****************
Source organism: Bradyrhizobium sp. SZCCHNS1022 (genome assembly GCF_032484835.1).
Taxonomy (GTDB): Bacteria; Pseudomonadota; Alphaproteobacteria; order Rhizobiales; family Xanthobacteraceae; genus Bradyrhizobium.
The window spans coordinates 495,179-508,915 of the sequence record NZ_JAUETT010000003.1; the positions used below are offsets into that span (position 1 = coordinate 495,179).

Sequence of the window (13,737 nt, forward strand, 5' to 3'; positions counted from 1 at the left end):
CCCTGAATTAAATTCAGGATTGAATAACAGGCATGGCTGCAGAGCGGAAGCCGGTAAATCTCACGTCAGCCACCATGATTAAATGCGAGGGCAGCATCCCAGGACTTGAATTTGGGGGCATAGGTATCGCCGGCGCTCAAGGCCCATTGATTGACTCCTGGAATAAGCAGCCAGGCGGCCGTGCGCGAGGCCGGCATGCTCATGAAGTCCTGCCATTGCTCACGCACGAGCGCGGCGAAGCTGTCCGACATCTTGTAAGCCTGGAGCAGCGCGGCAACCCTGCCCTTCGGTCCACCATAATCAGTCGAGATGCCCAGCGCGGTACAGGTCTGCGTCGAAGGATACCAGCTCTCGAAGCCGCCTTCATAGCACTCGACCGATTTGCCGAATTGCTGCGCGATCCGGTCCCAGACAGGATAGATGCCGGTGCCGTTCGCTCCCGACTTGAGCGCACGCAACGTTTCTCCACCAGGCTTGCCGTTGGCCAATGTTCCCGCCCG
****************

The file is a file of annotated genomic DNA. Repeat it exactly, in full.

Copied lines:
Source organism: Bradyrhizobium sp. SZCCHNS1022 (genome assembly GCF_032484835.1).
Taxonomy (GTDB): Bacteria; Pseudomonadota; Alphaproteobacteria; order Rhizobiales; family Xanthobacteraceae; genus Bradyrhizobium.
The window spans coordinates 495,179-508,915 of the sequence record NZ_JAUETT010000003.1; the positions used below are offsets into that span (position 1 = coordinate 495,179).

Sequence of the window (13,737 nt, forward strand, 5' to 3'; positions counted from 1 at the left end):
CCCTGAATTAAATTCAGGATTGAATAACAGGCATGGCTGCAGAGCGGAAGCCGGTAAATCTCACGTCAGCCACCATGATTAAATGCGAGGGCAGCATCCCAGGACTTGAATTTGGGGGCATAGGTATCGCCGGCGCTCAAGGCCCATTGATTGACTCCTGGAATAAGCAGCCAGGCGGCCGTGCGCGAGGCCGGCATGCTCATGAAGTCCTGCCATTGCTCACGCACGAGCGCGGCGAAGCTGTCCGACATCTTGTAAGCCTGGAGCAGCGCGGCAACCCTGCCCTTCGGTCCACCATAATCAGTCGAGATGCCCAGCGCGGTACAGGTCTGCGTCGAAGGATACCAGCTCTCGAAGCCGCCTTCATAGCACTCGACCGATTTGCCGAATTGCTGCGCGATCCGGTCCCAGACAGGATAGATGCCGGTGCCGTTCGCTCCCGACTTGAGCGCACGCAACGTTTCTCCACCAGGCTTGCCGTTGGCCAATGTTCCCGCCCG